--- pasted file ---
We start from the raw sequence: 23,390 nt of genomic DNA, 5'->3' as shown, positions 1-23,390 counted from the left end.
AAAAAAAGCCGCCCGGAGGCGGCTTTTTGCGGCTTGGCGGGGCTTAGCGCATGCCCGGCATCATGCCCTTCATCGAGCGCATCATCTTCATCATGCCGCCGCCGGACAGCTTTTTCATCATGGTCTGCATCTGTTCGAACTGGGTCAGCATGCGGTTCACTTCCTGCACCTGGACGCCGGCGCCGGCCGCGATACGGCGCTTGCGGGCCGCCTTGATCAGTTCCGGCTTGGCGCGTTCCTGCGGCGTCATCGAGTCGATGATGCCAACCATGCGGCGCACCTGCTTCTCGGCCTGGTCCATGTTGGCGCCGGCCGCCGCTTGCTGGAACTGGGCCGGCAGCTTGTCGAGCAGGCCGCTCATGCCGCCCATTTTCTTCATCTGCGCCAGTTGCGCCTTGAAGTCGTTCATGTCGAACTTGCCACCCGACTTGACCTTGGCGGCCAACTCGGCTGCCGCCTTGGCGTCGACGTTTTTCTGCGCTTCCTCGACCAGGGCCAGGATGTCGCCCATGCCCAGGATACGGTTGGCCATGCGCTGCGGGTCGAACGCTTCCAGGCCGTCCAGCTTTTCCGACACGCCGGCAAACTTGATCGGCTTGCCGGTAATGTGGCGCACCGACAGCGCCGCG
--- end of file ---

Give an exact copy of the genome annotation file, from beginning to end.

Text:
We start from the raw sequence: 23,390 nt of genomic DNA, 5'->3' as shown, positions 1-23,390 counted from the left end.
AAAAAAAGCCGCCCGGAGGCGGCTTTTTGCGGCTTGGCGGGGCTTAGCGCATGCCCGGCATCATGCCCTTCATCGAGCGCATCATCTTCATCATGCCGCCGCCGGACAGCTTTTTCATCATGGTCTGCATCTGTTCGAACTGGGTCAGCATGCGGTTCACTTCCTGCACCTGGACGCCGGCGCCGGCCGCGATACGGCGCTTGCGGGCCGCCTTGATCAGTTCCGGCTTGGCGCGTTCCTGCGGCGTCATCGAGTCGATGATGCCAACCATGCGGCGCACCTGCTTCTCGGCCTGGTCCATGTTGGCGCCGGCCGCCGCTTGCTGGAACTGGGCCGGCAGCTTGTCGAGCAGGCCGCTCATGCCGCCCATTTTCTTCATCTGCGCCAGTTGCGCCTTGAAGTCGTTCATGTCGAACTTGCCACCCGACTTGACCTTGGCGGCCAACTCGGCTGCCGCCTTGGCGTCGACGTTTTTCTGCGCTTCCTCGACCAGGGCCAGGATGTCGCCCATGCCCAGGATACGGTTGGCCATGCGCTGCGGGTCGAACGCTTCCAGGCCGTCCAGCTTTTCCGACACGCCGGCAAACTTGATCGGCTTGCCGGTAATGTGGCGCACCGACAGCGCCGCG